The work of J.M. Coetzee – the novels, taken together with the memoirs and the critical essays – offers rich and provocative material for an exploration of the borderlines or sutures between fiction and non-fiction, between life and work, representation and reality. Coetzee is perhaps one of the first novelists who in our time has openly interrogated, while also strategically blurring, this divide – which is why he has long represented a fascinating but difficult subject for considerations of both his fiction and his life-writing.
This difficulty reached particular pertinence in the past several years, first with the completion of his 2011 memoir trilogy Scenes from Provincial Life (bringing together Boyhood , Youth , and Summertime ), and then with the appearance in 2012 and 2015 of two important yet interestingly contrasting books. There is the first biography of the author ever to be published, by John Kannemeyer, which finds biographical evidence in the fiction; and this was followed by, more recently, critic David Attwell’s J.M. Coetzee and the Life of Writing: Face to Face with Time, the first book-length study to trace the alchemy of the author’s life-into-art transformations through his meticulous and detailed notebooks. Whereas Kannemeyer in his book was relatively new to Coetzee as a literary subject, and had considerable ground to cover by way of background research, Attwell’s work by contrast represented a return to the subject of Coetzee, yet in a different guise. His reading shifted away from the earlier post-structuralist engagement with his former teacher in Doubling the Point, to a more empirical if also genetic focus on his ‘writing life’, shaped by his encounter with the Coetzee archives at the Harry Ransom Center in Austin, Texas.
As has been clear from the early 1980s, when Coetzee devoted his inaugural lecture at the University of Cape Town to the topic ‘Truth in Autobiography’, he has taken very seriously, as if as an instruction for both life and art, the Derridean observation that there is nothing prior to writing. He proceeds very much as if our identities, our sense of self, are constructed, and hence can be scrutinised through the operations of written language, and, later in his career, the manipulations of narrative form. This conviction has allowed him to explore in-depth, in ways that would be painful were they not so coded, the fine connections between writing a life, life-writing, and writing fiction; between Jakobson’s expressive function of language, as against his symbolic function.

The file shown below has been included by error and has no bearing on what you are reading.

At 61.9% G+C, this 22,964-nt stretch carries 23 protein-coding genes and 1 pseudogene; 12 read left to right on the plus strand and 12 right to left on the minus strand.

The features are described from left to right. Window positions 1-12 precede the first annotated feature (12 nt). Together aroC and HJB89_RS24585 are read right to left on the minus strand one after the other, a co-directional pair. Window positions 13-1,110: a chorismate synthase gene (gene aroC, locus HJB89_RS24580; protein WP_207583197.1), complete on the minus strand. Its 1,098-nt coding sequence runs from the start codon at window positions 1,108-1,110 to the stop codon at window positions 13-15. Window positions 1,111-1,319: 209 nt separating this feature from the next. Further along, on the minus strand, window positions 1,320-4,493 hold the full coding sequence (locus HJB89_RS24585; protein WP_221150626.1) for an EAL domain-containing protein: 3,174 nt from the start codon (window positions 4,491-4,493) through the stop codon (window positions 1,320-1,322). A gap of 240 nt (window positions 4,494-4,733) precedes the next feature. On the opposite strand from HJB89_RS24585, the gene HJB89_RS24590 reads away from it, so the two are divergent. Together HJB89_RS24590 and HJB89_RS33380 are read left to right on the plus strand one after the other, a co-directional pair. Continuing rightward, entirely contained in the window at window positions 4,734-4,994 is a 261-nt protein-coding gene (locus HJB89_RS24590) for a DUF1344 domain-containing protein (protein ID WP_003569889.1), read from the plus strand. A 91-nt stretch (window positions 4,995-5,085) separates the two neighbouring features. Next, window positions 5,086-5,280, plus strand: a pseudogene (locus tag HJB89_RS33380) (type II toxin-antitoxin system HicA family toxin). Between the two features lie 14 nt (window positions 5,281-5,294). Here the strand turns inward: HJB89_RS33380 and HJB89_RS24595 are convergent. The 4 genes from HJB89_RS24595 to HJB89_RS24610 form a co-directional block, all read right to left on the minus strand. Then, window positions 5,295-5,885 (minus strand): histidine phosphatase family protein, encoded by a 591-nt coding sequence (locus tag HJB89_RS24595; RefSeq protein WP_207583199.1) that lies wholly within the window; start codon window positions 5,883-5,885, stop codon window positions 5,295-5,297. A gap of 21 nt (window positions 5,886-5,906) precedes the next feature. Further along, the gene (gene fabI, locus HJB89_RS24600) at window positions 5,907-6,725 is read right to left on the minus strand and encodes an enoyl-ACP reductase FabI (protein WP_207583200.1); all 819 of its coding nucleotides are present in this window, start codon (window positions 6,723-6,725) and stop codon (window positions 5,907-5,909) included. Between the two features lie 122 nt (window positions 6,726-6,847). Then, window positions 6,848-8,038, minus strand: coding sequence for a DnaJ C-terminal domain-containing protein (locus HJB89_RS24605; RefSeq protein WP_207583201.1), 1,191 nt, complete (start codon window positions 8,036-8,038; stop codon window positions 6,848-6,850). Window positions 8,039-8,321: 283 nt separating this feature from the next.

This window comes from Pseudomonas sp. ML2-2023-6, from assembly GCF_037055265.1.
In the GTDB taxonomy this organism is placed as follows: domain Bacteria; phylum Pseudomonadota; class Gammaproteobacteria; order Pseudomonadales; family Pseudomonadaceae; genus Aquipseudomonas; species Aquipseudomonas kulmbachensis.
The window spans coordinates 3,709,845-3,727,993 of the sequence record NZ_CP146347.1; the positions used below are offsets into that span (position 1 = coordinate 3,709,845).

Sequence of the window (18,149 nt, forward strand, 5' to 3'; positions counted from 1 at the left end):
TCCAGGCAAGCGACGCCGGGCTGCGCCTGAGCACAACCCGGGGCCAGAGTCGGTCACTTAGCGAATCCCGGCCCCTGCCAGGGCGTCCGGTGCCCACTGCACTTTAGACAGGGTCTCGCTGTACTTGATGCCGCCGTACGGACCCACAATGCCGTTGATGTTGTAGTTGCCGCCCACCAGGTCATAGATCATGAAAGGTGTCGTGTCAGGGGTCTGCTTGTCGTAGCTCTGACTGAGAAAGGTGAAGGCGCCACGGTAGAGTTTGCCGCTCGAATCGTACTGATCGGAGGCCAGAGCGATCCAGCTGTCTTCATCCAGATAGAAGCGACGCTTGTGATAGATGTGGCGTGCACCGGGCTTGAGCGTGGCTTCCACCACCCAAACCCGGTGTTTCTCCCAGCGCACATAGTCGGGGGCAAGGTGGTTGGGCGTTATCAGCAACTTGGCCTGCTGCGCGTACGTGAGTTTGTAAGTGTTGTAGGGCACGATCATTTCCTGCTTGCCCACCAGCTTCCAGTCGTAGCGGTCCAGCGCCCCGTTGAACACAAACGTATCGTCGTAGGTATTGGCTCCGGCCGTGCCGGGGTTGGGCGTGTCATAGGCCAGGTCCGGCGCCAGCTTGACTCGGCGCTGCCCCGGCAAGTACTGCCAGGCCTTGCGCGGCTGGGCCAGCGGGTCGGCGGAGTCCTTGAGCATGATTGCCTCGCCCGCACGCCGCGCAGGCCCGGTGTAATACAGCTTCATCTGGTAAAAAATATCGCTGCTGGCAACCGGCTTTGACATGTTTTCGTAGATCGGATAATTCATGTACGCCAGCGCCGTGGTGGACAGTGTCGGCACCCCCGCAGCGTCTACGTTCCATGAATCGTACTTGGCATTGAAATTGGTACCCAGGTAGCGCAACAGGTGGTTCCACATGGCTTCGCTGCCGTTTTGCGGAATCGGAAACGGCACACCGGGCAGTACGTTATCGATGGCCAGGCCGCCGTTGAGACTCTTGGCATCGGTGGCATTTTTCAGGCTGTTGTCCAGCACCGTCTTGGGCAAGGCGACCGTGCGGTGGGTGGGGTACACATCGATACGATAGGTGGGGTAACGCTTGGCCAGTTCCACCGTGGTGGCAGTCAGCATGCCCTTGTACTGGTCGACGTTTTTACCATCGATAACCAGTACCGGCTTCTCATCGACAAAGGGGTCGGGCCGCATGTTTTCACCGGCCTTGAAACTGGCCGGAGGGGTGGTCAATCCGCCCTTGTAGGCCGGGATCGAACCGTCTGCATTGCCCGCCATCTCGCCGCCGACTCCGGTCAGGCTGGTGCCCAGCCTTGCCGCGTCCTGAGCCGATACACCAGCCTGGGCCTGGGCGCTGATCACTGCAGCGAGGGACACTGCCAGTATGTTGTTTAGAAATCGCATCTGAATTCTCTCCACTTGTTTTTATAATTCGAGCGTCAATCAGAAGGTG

This conviction also marks the overall aspect of the Coetzee collection of papers held at the Harry Ransom Center Library at the University of Texas at Austin, as even the most cursory overview of the over 140 boxes or 58.33 linear feet of documentation (drafts, proofs, notebooks) reveals. Each one of Coetzee’s novels emerges from a tortuous process of writing and rewriting, reading and rereading, something that Tim Parks also observes in his review of Attwell’s book.
Throughout, Coetzee’s work ponders the autobiographical energies that run across all narrative fiction and are transformed in the process of being written up and written over. Memorably, in an interview with Attwell collected in Doubling the Point (importantly, a written interview), Coetzee observed that ‘everything that you write, including criticism and fiction, writes you as you write it’. And from this it follows, one may as well add, that all writing is autobiographical. Or, as Coetzee has put it, in words also cited prominently by Kannemeyer: ‘All autobiography is storytelling, all writing is autobiography’.
David Attwell, J.M. Coetzee and the Life of Writing: Face to Face with Time, Jacana, 2015.
Elleke Boehmer, ‘Reading between Life and Work’. Textual Practice, 2016.
J.M. Coetzee, Scenes from Provincial Life, Harvill Secker, 2011.
J.C. Kannemeyer, J.M. Coetzee: A Life in Writing, Jonathan Ball, 2012.